29. 34. Parasympathetic Overview of the Autonomic Nervous System Differences between Sympathetic & Parasympathetic Neurotransmitters ACh, + NE (ACh at sweat glands) , + / -, α & ß receptors ACh, + / - muscarinic receptors • All preganglionics release acetylcholine (ACh) & are excitatory (+) • Symp. postgangl. — norepinephrine (NE) & are excitatory (+) or inhibitory (-) • Parasymp. postgangl. — ACh & are excitatory (+) or inhibitory (-) Sympathetic • Excitation or inhibition is a receptor-dependent & receptor-mediated response Potential for pharmacologic modulation of autonomic responses ACh, +
    30. 35. Point of CNS Origin T1  L2 (thoracolumbar) Brainstem, S2  S4 (craniosacral) Site of Peripheral Ganglia Paravertebral – in sympathetic chain On or near target tissue Length of preganglionic fiber Short Long Length of postganglionic fiber Long Short
    31. 36. NT at Target Synapse Norepinephrine (adrenergic neurons) Acetylcholine (cholinergic neurons) Type of NT Receptors at Target Synapse Alpha and Beta (  and  ) Muscarinic NT at Ganglion Acetylcholine Acetylcholine Receptor at Ganglion Nicotinic Nicotinic
    32. 39. <ul><li>In the following tables, note the effects of the sympathetic and parasympathetic nervous systems on various body organs. </li></ul>
    33. 40. Target Organ Parasympathetic Effects Sympathetic Effects Eye (Iris) Stimulates constrictor muscles. Pupil constriction. Stimulates dilator muscles. Pupil dilates. Eye (Ciliary muscle) Stimulates. Lens accommodates – allows for close vision. No innervation. Salivary Glands Watery secretion. Mucous secretion. Sweat Glands No innervation. Stimulates sweating in large amounts. (Cholinergic) Gallbladder Stimulates smooth muscle to contract and expel bile. Inhibits gallbladder smooth muscle. Arrector Pili No innervation Stimulates contraction. Piloerection (Goosebumps)
    34. 41. Target Organ Parasympathetic Effects Sympathetic Effects Cardiac Muscle Decreases HR. Increases HR and force of contraction. Coronary Blood Vessels Constricts. Dilates Urinary Bladder; Urethra Contracts bladder smooth muscle; relaxes urethral sphincter. Relaxes bladder smooth muscle; contracts urethral sphincter. Lungs Contracts bronchiole (small air passage) smooth muscle. Dilates bronchioles. Digestive Organs Increases peristalsis and enzyme/mucus secretion. Decreases glandular and muscular activity. Liver No innervations No innervation (indirect effect).
    35. 42. Target Organ Parasympathetic Effects Sympathetic Effects Kidney No innervation. Releases the enzyme renin which acts to increase BP. Penis Vasodilates penile arteries. Erection. Smooth muscle contraction. Ejaculation. Vagina; Clitoris Vasodilation. Erection. Vaginal reverse peristalsis. Blood Coagulation No effect. Increases coagulation rate. Cellular Metabolism No effect. Increases metabolic rate. Adipose Tissue No effect. Stimulates fat breakdown.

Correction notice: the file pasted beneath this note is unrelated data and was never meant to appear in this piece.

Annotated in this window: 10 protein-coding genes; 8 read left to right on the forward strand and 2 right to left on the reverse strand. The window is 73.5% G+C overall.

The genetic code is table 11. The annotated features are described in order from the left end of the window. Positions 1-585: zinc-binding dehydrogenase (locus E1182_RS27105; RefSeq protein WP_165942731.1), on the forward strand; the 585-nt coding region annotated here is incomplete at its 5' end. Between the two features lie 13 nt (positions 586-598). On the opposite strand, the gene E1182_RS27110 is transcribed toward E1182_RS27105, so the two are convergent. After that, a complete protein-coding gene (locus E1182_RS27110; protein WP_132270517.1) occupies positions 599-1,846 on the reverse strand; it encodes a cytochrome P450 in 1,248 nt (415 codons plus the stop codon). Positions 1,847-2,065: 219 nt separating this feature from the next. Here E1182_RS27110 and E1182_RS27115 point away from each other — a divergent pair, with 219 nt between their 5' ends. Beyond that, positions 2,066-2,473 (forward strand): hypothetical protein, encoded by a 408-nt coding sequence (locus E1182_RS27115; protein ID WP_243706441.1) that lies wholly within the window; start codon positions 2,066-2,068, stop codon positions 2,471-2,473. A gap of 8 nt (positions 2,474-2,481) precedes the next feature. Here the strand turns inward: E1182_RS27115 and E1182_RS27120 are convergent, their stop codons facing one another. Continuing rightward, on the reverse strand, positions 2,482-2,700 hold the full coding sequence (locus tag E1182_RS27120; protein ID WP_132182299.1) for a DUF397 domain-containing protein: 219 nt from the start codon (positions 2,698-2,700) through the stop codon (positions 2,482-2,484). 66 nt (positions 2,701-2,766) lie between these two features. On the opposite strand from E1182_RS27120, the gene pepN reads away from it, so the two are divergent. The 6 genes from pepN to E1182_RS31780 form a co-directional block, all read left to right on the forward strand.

36. 43. Target Organ Parasympathetic Effects Sympathetic Effects Mental Activity No innervation. Increases alertness. Blood Vessels Little effect. Constricts most blood vessels and increases BP. Exception – dilates blood vessels serving skeletal muscle fibers (cholinergic). Uterus Depends on stage of the cycle. Depends on stage of the cycle. Endocrine Pancreas Stimulates insulin secretion. Inhibits insulin secretion.
    37. 44. <ul><li>Preganglionic fibers have their somat in the lateral horns of the thoracic and lumbar spinal cord. </li></ul><ul><li>Preganglionic fibers leave the cord via the ventral root and enter a white ramus communicans to enter a chain ganglion – which is part of the sympathetic trunk. </li></ul><ul><li>Let’s look at a picture! </li></ul>
    38. 47. <ul><li>Certain splanchnic nerves synapse on hormone-producing cells of the adrenal </li></ul><ul><li>medulla – the interior of the adrenal glands which sit upon the kidneys. </li></ul>How does this contribute to the “diffuseness” of sympathetic activity?
    39. 48. <ul><li>The Hypothalamus is the Boss: </li></ul><ul><ul><li>Its anterior and medial regions direct parasympathetic function while its posterior and lateral regions direct sympathetic function </li></ul></ul><ul><ul><li>These centers exert control directly and via nuclei in the reticular formation (e.g., the cardiovascular centers in the MO, respiratory centers in MO and pons, etc.) </li></ul></ul><ul><ul><li>The connection of the limbic system to the hypothalamus mediates our “flight or flight” response to emotional situations. </li></ul></ul>
    40. 51. I will open ur mouth like my toy